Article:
Matching operation 124 is the same as matching operation 96, but is only invoked as a last try if the query Q goes through ASCII matching operations 106 and 110 with out finding a match for Q on snippet lists 72. Further, if Q was not in the draft dictionary than character feature matching operation 96 is invoked. However, if all of the matches by operation 96 produce similarity values below TH1, than no Q answer pair will be added to snippet lists 72. Accordingly, Q might pass through ASCII matching tests 106 110 and still produce negative results. In that event a last try for snippet matches by operation 124 is desireable.
Matching operation 124 is the same type of matching operation as in operation 96; however, the output similarity value for a possible answer pair is tested by decision operation 126 against a threshold TH2. Threshold TH2 is set lower than threshold TH1 at operation 100. In effect matching operation 124 and compare operation 126 are a last attempt to find a lower quality match when all the previous recognition efforts have not produced matches for a candidate list.
In one embodiment TH2 might be set to the same threshold used with the operations in FIG. 4. In such an embodiment, TH1 would be at a higher threshold than the standard threshold used in
If the similarity value does not exceed threshold TH2, the operation flow branches NO from decision operation 126 to decision operation 130. Decision operation 130 is detecting whether there are more snippets to match against Q. If there are more snippets, then the operation flow returns to matching operation 124 to match Q against the next snippet.
If the similarity value does exceed threshold TH2, the operation flow branches to order operation 128. Operation 128 adds the snippet to the candidate list and orders the snippet in the list according to its similarity value from highest to lowest in value. After operation 128, if operation 130 detects no more snippets, the operation flow returns to the main process. The last operation is to review the candidate list as already described in reference to FIG. 5.
While the invention has been particularly shown and described with reference to preferred embodiments thereof, it will be understood by those skilled in the art that various other changes in the form and details may be made therein without departing from the spirit and scope of the invention.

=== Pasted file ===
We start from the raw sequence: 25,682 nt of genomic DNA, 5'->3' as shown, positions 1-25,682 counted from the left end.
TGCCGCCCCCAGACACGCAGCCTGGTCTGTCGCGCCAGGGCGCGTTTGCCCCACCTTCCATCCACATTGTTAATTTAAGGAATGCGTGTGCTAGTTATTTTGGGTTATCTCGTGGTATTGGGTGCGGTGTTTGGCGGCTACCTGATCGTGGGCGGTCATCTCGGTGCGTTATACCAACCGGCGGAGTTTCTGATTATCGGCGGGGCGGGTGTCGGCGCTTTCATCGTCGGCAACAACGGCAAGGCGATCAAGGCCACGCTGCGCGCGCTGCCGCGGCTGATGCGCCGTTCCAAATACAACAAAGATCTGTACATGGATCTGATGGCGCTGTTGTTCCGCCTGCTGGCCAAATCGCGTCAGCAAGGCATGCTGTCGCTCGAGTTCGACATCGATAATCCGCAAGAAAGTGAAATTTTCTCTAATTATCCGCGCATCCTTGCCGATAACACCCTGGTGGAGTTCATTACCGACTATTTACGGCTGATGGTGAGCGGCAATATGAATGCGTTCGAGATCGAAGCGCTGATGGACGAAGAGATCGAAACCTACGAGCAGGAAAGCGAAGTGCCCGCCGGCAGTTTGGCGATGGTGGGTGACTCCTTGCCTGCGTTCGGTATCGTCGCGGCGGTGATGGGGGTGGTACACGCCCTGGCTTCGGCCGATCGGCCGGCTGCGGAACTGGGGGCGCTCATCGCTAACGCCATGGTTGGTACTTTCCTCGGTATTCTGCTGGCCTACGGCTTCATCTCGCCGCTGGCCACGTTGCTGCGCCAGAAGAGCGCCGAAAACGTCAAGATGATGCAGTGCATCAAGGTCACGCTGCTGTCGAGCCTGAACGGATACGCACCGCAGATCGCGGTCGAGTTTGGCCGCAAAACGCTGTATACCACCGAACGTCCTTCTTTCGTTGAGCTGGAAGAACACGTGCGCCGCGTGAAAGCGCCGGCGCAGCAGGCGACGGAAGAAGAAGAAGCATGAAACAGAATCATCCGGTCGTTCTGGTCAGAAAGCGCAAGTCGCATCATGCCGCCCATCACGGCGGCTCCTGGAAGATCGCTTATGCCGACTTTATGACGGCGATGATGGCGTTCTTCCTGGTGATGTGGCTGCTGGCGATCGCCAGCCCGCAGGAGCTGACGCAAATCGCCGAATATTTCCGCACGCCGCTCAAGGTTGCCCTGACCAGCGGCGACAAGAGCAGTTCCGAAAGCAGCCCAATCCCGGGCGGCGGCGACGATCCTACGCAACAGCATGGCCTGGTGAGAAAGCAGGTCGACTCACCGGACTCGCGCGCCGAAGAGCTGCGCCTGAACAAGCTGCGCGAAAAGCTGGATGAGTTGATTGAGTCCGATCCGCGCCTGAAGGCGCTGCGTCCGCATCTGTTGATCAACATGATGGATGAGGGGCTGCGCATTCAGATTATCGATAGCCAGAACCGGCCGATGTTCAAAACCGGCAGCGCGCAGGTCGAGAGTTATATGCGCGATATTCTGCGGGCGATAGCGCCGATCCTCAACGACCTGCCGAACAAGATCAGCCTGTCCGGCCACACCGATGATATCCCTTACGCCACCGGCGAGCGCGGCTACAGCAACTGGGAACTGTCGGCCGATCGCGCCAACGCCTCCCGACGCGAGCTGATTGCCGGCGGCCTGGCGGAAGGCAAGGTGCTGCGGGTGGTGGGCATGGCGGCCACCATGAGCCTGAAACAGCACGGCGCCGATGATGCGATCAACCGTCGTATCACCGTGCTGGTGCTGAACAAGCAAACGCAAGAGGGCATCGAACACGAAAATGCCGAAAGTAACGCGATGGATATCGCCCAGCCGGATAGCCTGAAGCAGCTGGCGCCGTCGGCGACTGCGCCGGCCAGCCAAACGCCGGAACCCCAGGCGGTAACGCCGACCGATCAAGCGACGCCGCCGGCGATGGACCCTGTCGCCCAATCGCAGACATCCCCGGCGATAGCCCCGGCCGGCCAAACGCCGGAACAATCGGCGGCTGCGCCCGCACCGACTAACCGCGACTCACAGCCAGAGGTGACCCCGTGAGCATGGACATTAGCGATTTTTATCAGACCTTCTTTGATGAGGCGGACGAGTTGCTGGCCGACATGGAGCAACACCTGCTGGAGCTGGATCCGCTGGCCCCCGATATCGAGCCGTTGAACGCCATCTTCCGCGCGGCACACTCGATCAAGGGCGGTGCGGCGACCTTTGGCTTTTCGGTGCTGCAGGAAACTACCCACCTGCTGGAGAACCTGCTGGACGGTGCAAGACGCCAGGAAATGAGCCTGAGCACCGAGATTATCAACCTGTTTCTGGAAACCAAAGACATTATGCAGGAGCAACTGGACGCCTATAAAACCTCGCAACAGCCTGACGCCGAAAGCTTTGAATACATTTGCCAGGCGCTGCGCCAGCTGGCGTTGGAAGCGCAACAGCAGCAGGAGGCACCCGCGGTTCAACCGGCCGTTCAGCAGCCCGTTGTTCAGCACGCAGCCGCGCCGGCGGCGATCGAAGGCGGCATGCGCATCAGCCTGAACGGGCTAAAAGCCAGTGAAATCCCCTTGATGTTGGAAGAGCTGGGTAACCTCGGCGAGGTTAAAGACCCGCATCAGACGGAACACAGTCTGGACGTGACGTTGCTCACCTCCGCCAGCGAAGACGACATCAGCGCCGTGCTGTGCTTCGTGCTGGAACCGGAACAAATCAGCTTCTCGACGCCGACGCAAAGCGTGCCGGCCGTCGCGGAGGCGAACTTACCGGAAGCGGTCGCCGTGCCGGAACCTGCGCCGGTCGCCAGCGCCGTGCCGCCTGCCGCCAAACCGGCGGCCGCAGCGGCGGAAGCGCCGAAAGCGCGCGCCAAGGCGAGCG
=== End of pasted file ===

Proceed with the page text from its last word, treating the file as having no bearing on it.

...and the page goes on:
|Cited Patent||Filing date||Publication date||Applicant||Title|
|US4991087 *||Aug 18, 1988||Feb 5, 1991||Burkowski Forbes J||Method of using signature subsets for indexing a textual database|
|US5091975||Jan 4, 1990||Feb 25, 1992||Teknekron Communications Systems, Inc.||Method and an apparatus for electronically compressing a transaction with a human signature|
|US5115479||Sep 30, 1991||May 19, 1992||Ricoh Company, Ltd.||Image data processing method for compressing an image by approximating curves using a polynomial|
|US5253336||Apr 20, 1990||Oct 12, 1993||Kabushiki Kaisha Toshiba||Method for fitting third-degree Bezier curves to series of data points|
|US5309521||Jun 19, 1991||May 3, 1994||Mitsubhishi Jukogyo Kabushiki Kaisha||Method and apparatus for generating a character curve by dividing and developing a bezier curve|
|US5313527||Sep 24, 1992||May 17, 1994||Paragraph International||Method and apparatus for recognizing cursive writing from sequential input information|
|US5325477||Dec 2, 1991||Jun 28, 1994||Xerox Corporation||Method and apparatus for generating and displaying freeform strokes|
|US5467407||Mar 23, 1994||Nov 14, 1995||Paragraph International||Method and apparatus for recognizing cursive writing from sequential input information|
|US5473742||Feb 22, 1994||Dec 5, 1995||Paragraph International||Method and apparatus for representing image data using polynomial approximation method and iterative transformation-reparametrization technique|
|Citing Patent||Filing date||Publication date||Applicant||Title|
|US7620245||May 30, 2006||Nov 17, 2009||Microsoft Corporation||Cursive handwriting recognition with hierarchical prototype search|